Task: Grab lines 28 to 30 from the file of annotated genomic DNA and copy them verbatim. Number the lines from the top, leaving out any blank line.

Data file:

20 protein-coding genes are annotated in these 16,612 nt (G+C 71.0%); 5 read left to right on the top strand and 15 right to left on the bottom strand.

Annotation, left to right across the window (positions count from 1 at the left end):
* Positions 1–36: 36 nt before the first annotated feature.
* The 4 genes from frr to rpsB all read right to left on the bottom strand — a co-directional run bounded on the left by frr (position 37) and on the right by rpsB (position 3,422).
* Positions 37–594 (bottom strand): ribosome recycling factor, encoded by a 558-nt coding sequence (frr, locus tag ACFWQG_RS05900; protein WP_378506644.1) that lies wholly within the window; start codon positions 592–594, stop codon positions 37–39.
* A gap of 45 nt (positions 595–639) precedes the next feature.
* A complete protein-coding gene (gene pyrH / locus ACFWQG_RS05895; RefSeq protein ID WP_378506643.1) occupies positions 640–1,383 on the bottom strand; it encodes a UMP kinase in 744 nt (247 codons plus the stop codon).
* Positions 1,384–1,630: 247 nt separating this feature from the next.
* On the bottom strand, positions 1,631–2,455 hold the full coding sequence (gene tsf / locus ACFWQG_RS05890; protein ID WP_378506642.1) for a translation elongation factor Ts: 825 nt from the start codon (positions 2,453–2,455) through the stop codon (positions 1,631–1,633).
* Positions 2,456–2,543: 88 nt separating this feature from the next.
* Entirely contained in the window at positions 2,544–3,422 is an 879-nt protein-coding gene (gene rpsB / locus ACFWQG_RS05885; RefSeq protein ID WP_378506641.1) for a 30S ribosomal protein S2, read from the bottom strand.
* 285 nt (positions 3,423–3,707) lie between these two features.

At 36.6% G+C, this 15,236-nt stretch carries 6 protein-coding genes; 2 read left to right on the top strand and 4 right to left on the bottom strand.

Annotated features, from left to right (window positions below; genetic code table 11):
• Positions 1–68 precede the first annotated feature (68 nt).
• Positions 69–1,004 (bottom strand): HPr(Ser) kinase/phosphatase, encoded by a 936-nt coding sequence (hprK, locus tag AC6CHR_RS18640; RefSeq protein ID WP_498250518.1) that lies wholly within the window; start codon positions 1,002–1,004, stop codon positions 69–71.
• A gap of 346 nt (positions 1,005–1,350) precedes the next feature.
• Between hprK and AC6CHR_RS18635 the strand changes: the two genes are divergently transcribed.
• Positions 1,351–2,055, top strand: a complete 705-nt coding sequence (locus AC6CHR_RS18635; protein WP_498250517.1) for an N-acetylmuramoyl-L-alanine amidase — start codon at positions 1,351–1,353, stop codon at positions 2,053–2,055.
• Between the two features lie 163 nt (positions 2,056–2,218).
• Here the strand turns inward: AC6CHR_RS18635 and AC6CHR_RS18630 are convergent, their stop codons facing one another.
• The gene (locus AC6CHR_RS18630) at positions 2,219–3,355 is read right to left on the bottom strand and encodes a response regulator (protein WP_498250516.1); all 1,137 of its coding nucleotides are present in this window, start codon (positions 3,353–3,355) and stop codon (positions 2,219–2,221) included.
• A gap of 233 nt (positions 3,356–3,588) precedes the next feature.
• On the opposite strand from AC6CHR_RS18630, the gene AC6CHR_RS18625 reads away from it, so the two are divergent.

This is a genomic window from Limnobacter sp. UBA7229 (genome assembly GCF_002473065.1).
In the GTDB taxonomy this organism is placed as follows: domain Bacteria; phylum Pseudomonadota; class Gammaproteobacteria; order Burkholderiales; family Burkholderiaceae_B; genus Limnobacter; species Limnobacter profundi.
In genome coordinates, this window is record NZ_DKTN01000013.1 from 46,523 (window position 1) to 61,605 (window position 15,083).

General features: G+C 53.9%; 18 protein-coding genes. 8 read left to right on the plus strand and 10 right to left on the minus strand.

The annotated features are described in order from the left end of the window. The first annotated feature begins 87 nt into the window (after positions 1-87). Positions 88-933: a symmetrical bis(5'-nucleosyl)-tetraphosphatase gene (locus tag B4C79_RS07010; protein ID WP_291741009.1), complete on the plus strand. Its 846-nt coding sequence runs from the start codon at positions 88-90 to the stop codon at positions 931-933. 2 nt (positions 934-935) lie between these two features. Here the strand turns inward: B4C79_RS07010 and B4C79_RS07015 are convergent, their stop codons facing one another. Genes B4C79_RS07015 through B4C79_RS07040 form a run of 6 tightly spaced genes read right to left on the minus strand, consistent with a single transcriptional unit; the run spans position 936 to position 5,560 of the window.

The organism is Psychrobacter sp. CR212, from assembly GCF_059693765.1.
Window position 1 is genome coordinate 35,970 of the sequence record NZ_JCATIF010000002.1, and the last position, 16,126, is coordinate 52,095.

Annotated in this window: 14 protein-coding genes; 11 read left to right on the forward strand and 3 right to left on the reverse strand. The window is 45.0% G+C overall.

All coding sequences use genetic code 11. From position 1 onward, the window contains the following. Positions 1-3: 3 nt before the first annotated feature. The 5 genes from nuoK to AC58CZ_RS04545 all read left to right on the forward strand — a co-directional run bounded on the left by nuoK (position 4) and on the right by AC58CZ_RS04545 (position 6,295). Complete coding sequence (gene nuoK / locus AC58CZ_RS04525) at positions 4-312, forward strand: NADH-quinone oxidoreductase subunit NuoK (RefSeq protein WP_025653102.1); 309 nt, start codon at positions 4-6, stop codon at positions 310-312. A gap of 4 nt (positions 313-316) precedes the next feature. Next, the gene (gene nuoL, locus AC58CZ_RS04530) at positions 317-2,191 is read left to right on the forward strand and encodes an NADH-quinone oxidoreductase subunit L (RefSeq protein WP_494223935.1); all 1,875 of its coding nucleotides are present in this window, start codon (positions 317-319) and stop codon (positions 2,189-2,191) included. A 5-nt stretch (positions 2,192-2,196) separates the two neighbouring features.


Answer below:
General features: G+C 53.9%; 18 protein-coding genes. 8 read left to right on the plus strand and 10 right to left on the minus strand.

The annotated features are described in order from the left end of the window. The first annotated feature begins 87 nt into the window (after positions 1-87). Positions 88-933: a symmetrical bis(5'-nucleosyl)-tetraphosphatase gene (locus tag B4C79_RS07010; protein ID WP_291741009.1), complete on the plus strand. Its 846-nt coding sequence runs from the start codon at positions 88-90 to the stop codon at positions 931-933. 2 nt (positions 934-935) lie between these two features. Here the strand turns inward: B4C79_RS07010 and B4C79_RS07015 are convergent, their stop codons facing one another. Genes B4C79_RS07015 through B4C79_RS07040 form a run of 6 tightly spaced genes read right to left on the minus strand, consistent with a single transcriptional unit; the run spans position 936 to position 5,560 of the window.

The organism is Psychrobacter sp. CR212, from assembly GCF_059693765.1.